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Old 09-03-2013, 01:00 PM   #1
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Questions about using Roadmaster Falcon 2 Tow Bar

I just recently started towing a toad and I purchased the Roadmaster Falcon 2 and a Brake Buddy system.

Generally, I am very happy with the setup except that I don't really understand backing up with the tow bar in place. I am used to towing things like boats or motorcycles on dollies, but this seems to be a different experience.

Since I turn the key to the first position in my toad to power the Brake Buddy, this frees the steering wheel to move. I assume that is what is needed. However if I try backing up (unless backing perfectly straight with the toad perfectly aligned) the wheels turn hard to one side and the vehicle no longer tracks going backward and simply kinks up.

Am I doing something wrong or can you not back up at an angle with the toad attached?
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Old 09-03-2013, 01:14 PM   #2
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Mike, as with every tow bar ( to my knowledge) backing while towing is FACTORY VERBOTEN... Many folks ( myself included) have done it, but only in a real emergency, and under very narrow conditions... As a general rule, it WILL damage the tow bars, and sometimes other things. I'd say, dont do it.. I travel coast to coast without backing, so a close appraisal of where "Ya poke yer nose", gas stations etc., is required...rgr
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Old 09-03-2013, 01:28 PM   #3
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Quote:
Originally Posted by mikehend View Post
However if I try backing up (unless backing perfectly straight with the toad perfectly aligned) the wheels turn hard to one side and the vehicle no longer tracks going backward and simply kinks up.
Yep, that's what they do, and the reason why the manufacturers say not to back up (as indicated by rgrstndgby.)

When you're driving your car, and you ease up on the steering wheel after making a turn, the front wheels tend to self-straighten out. This is due to the "caster" setting of your front suspension. It helps keep the car tracking straight when driving forward.

Caster gets its name because it mimics the behavior of caster wheels, like the front wheels of a grocery shopping cart. As long as you're going forward, the front wheels track true. But if you back up a shopping cart while watching the front wheels, they will immediately snap around and reverse direction. The caster action of your toad's front wheels are trying to do the same thing. But they can't spin around 180 degrees, so they stop at full wheel lock.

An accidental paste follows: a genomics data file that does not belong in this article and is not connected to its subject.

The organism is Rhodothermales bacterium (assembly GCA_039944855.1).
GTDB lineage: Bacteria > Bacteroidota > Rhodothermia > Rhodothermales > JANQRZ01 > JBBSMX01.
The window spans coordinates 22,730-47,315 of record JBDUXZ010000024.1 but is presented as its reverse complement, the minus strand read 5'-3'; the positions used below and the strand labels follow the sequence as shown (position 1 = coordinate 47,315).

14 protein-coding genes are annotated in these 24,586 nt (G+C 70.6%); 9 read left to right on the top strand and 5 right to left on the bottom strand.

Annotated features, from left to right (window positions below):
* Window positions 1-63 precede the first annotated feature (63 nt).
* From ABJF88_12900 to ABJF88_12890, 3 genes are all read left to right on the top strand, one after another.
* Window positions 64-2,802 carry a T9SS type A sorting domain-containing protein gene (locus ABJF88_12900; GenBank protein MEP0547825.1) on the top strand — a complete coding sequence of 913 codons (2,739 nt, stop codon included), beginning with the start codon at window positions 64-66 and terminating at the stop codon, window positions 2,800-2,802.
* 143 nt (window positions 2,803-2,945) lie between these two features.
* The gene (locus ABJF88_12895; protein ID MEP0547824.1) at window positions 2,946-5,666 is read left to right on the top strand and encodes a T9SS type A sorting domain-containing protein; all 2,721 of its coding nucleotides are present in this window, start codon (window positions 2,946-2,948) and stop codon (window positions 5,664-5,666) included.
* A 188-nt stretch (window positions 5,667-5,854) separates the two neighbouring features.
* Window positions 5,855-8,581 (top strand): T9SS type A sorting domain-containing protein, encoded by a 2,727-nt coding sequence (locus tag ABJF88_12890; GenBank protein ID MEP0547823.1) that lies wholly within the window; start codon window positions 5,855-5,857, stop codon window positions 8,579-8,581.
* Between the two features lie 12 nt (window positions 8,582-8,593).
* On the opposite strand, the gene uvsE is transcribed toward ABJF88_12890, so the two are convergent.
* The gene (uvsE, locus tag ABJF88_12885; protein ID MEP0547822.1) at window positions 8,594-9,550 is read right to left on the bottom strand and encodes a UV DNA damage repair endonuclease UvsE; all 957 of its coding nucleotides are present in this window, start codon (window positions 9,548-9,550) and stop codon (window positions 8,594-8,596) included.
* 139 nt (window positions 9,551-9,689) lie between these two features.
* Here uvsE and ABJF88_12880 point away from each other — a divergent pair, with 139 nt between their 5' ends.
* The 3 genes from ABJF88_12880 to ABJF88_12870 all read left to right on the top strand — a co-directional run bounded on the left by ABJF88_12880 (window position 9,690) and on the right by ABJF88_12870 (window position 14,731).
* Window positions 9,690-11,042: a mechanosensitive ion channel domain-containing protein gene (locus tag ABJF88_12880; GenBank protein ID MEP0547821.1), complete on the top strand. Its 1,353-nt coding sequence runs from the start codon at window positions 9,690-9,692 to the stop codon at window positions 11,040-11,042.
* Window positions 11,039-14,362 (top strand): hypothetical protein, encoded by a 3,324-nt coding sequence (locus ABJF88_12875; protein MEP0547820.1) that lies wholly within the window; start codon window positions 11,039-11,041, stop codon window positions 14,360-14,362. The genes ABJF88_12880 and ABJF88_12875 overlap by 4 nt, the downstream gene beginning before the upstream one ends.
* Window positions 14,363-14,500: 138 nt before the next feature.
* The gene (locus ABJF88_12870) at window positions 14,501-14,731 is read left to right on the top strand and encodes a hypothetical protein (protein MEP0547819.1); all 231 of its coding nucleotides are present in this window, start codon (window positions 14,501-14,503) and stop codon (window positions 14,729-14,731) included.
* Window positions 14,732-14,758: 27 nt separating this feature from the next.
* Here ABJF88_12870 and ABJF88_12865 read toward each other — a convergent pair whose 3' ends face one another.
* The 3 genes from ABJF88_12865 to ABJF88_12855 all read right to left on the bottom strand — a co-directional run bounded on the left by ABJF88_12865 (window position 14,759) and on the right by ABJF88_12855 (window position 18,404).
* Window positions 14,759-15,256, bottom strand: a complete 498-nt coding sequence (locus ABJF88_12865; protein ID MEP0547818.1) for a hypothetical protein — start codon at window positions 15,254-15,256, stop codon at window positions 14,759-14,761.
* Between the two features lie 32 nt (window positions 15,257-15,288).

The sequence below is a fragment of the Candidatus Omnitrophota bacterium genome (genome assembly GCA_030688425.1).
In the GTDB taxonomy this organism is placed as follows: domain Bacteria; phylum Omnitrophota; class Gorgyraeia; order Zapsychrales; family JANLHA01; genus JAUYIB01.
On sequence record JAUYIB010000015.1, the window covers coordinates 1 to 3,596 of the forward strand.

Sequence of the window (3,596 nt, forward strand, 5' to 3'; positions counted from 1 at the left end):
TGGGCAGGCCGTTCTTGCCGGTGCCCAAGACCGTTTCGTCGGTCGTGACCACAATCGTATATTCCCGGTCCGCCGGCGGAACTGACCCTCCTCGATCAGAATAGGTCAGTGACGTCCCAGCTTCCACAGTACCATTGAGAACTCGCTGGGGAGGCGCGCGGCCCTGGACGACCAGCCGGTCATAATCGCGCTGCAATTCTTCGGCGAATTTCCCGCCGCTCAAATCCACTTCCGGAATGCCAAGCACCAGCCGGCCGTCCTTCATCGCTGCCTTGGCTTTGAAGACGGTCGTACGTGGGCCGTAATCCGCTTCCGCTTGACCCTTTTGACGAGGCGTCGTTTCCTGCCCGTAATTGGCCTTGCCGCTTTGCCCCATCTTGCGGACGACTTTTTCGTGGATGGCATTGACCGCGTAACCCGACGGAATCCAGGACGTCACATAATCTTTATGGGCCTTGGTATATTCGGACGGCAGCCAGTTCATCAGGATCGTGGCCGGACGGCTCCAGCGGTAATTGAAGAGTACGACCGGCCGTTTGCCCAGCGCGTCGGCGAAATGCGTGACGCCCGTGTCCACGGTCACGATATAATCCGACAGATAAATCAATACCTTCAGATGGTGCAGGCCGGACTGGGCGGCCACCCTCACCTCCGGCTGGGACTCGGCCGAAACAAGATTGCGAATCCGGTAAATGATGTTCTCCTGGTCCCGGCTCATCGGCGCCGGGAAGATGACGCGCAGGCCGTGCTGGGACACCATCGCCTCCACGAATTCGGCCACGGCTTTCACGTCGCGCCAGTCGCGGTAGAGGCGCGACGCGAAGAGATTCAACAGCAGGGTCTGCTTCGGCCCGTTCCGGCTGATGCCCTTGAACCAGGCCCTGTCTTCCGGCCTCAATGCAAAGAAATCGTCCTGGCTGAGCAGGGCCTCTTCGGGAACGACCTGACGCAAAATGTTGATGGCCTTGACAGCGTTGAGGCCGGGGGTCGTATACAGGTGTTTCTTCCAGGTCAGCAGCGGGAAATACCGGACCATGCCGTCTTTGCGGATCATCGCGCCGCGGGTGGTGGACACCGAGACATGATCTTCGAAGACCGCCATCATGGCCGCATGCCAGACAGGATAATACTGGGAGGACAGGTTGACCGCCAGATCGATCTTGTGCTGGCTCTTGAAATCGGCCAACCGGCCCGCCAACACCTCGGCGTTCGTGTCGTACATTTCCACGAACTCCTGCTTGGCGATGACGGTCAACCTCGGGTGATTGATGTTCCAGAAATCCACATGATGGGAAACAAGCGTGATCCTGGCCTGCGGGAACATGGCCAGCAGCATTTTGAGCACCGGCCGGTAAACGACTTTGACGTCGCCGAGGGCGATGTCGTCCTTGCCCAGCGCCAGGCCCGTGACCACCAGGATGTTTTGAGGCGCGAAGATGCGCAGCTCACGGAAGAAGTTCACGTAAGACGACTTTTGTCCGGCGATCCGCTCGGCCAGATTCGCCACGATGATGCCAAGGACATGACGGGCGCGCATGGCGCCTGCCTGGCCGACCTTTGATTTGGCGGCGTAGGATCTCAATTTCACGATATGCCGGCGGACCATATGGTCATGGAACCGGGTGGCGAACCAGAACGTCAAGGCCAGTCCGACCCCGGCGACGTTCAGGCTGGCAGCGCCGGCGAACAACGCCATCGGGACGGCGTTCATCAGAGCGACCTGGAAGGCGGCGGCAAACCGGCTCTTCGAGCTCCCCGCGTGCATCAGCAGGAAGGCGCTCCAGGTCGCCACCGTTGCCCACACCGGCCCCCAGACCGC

If you've every tried to turn your car's wheels while backing up at more than a snail's pace, you might have noticed that the wheels tend to want to turn more than you intend. This is the same action you get when you try to back up a toad. It's just the way the mechanics of a car's front suspension works.

Simple answer: don't back up with a flat-four toad.
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Old 09-03-2013, 01:28 PM   #4
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Do not back up with tow bar attached to toad!
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Old 09-03-2013, 07:15 PM   #5
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As said above, backing with a 4 down toad setup is not recommended. This does not mean it's impossible. I have backed up on occasion, but have a lot of practice. We backed 4 wheel wagons on the farm with a tractor for years and the skill sort of transfers. Either practice A LOT, or don't do it.
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Old 09-03-2013, 07:29 PM   #6
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As said above, backing with a 4 down toad setup is not recommended. This does not mean it's impossible. I have backed up on occasion, but have a lot of practice. We backed 4 wheel wagons on the farm with a tractor for years and the skill sort of transfers. Either practice A LOT, or don't do it.
Practicing with four wheel farm wagons might make sense. But practicing with a toad is likely to be problematical.

With a farm wagon, if it starts to go wrong, all that happens for the most part is that the wagon goes in a different direction than intended. But with a toad, you end up with lots of side forces on the tow bar that can cause bending or other damage.
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Old 09-03-2013, 07:31 PM   #7
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For one manufacturer's take on backing with a four-down toad. CLICK HERE
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Old 09-03-2013, 09:30 PM   #8
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As I said, manufacturers don't recommend it but it is not impossible. It can be done. I do it. But you have to know what you're doing.
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Old 09-04-2013, 10:21 AM   #9
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I have backed mine a foot or so to get back to a fuel nozzle but never more than that.
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Old 09-04-2013, 02:27 PM   #10
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You didn't read the Roadmaster owners manual...

Do not back up the motorhome with the towed vehicle
attached. Backing up with the towed vehicle attached
will cause the towed vehicle to “jackknife,”
which will damage the tow bar, the mounting bracket,
the receiver hitch, the towed vehicle’s front end and/
or the rear of the motorhome. Backing up with the
towed vehicle attached is the primary cause of tow
bar damage and will void the warranty.

same is true for any model any mfg of MH towbar. you can get away with a few feet if aligned straight, but any more is asking for damage


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